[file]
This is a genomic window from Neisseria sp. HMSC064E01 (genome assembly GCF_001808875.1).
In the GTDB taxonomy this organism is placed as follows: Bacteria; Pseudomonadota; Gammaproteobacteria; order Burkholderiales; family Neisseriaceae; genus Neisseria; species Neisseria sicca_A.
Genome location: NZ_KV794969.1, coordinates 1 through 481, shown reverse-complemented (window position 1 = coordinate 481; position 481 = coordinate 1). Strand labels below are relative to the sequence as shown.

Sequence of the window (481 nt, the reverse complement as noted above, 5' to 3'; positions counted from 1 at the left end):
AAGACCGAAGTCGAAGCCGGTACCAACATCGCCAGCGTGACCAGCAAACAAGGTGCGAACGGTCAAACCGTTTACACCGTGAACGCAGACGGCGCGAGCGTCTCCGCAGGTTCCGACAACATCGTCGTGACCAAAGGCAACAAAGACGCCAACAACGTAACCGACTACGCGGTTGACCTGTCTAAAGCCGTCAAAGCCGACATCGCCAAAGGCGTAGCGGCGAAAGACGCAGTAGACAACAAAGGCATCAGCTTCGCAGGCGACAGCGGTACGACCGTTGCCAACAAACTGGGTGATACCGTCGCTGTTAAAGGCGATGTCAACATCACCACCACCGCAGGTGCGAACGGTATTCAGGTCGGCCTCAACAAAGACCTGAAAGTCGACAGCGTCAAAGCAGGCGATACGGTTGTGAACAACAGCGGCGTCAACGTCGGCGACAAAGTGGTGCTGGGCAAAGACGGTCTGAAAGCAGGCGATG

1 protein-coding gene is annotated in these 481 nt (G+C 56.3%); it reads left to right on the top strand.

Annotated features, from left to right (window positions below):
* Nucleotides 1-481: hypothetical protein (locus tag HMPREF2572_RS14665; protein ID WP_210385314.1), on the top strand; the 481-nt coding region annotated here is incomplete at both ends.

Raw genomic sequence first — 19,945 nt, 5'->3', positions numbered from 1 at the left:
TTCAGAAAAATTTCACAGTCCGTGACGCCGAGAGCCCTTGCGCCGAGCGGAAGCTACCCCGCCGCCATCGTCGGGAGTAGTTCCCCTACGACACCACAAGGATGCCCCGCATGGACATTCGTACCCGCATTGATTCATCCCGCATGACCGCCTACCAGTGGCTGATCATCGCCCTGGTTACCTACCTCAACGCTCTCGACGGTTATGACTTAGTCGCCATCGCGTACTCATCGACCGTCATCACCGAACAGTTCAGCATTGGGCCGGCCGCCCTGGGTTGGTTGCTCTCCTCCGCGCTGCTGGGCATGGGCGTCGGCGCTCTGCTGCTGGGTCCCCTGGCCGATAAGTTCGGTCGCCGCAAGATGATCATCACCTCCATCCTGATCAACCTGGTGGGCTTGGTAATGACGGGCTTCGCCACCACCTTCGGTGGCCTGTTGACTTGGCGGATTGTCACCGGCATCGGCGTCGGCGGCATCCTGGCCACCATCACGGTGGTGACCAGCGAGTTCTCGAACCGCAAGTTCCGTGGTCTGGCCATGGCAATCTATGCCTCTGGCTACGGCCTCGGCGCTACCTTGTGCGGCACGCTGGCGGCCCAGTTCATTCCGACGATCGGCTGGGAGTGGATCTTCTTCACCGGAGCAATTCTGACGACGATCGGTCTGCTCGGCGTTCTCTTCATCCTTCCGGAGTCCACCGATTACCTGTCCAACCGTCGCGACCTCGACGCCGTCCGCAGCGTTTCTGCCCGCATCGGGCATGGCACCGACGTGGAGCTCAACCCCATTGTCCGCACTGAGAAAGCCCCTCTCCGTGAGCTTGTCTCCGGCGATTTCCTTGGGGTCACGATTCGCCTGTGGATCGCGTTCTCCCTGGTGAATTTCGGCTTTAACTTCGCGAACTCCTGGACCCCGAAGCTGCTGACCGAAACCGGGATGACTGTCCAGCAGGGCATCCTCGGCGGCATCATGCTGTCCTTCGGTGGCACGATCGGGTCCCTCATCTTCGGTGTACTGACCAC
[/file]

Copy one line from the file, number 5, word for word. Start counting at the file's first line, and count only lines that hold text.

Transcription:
AAGACCGAAGTCGAAGCCGGTACCAACATCGCCAGCGTGACCAGCAAACAAGGTGCGAACGGTCAAACCGTTTACACCGTGAACGCAGACGGCGCGAGCGTCTCCGCAGGTTCCGACAACATCGTCGTGACCAAAGGCAACAAAGACGCCAACAACGTAACCGACTACGCGGTTGACCTGTCTAAAGCCGTCAAAGCCGACATCGCCAAAGGCGTAGCGGCGAAAGACGCAGTAGACAACAAAGGCATCAGCTTCGCAGGCGACAGCGGTACGACCGTTGCCAACAAACTGGGTGATACCGTCGCTGTTAAAGGCGATGTCAACATCACCACCACCGCAGGTGCGAACGGTATTCAGGTCGGCCTCAACAAAGACCTGAAAGTCGACAGCGTCAAAGCAGGCGATACGGTTGTGAACAACAGCGGCGTCAACGTCGGCGACAAAGTGGTGCTGGGCAAAGACGGTCTGAAAGCAGGCGATG